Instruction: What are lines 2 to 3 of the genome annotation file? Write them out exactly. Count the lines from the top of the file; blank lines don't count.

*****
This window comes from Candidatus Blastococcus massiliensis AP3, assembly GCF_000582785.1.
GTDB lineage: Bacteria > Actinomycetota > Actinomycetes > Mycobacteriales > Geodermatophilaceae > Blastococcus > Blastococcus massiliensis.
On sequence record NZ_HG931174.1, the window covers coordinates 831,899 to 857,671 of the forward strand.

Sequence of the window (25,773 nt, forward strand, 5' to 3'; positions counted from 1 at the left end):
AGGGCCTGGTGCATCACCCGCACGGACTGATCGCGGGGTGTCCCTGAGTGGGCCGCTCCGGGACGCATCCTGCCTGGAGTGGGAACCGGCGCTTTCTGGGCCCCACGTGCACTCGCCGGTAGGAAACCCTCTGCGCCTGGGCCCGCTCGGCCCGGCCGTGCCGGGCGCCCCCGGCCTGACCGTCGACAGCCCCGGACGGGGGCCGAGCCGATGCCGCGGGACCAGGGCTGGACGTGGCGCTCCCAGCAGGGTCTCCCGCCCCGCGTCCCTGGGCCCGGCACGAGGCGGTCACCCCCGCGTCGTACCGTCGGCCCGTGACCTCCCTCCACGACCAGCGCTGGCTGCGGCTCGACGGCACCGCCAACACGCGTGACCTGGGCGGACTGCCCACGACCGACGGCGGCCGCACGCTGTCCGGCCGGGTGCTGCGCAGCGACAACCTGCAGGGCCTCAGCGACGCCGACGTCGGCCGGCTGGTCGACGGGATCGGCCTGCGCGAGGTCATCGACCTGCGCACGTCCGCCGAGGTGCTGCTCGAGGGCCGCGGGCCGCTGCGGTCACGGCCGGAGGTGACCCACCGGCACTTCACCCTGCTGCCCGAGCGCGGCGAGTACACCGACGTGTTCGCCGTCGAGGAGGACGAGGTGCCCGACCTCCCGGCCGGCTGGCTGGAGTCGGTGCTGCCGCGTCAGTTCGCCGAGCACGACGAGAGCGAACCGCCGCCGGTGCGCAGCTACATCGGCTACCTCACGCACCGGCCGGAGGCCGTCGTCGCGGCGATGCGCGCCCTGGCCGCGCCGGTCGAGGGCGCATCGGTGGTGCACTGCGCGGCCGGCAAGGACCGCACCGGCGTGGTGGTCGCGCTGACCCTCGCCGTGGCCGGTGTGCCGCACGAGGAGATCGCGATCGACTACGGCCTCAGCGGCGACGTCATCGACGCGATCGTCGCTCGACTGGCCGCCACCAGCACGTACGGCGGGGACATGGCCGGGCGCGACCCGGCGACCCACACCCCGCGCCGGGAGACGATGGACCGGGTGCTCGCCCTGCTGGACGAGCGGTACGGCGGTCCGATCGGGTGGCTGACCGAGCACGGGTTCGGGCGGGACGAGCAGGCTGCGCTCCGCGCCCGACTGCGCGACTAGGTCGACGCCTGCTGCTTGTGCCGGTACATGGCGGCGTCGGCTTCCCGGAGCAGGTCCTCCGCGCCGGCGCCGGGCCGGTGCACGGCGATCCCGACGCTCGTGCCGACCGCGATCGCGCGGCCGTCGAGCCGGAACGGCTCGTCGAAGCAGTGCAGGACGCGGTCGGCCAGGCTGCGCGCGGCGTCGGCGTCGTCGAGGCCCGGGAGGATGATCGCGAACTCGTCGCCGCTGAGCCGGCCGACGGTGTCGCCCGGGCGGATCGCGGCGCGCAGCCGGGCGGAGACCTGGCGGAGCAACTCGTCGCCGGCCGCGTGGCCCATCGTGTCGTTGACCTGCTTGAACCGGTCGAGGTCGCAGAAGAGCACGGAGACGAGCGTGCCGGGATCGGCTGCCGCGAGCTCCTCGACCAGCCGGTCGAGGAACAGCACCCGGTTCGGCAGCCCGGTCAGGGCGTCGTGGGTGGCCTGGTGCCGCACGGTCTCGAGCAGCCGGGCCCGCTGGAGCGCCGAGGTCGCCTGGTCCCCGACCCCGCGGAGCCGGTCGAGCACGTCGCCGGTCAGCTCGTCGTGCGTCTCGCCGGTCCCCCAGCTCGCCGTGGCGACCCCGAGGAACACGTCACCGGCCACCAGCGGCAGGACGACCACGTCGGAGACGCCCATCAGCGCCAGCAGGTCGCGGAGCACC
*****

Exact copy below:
GTDB lineage: Bacteria > Actinomycetota > Actinomycetes > Mycobacteriales > Geodermatophilaceae > Blastococcus > Blastococcus massiliensis.
On sequence record NZ_HG931174.1, the window covers coordinates 831,899 to 857,671 of the forward strand.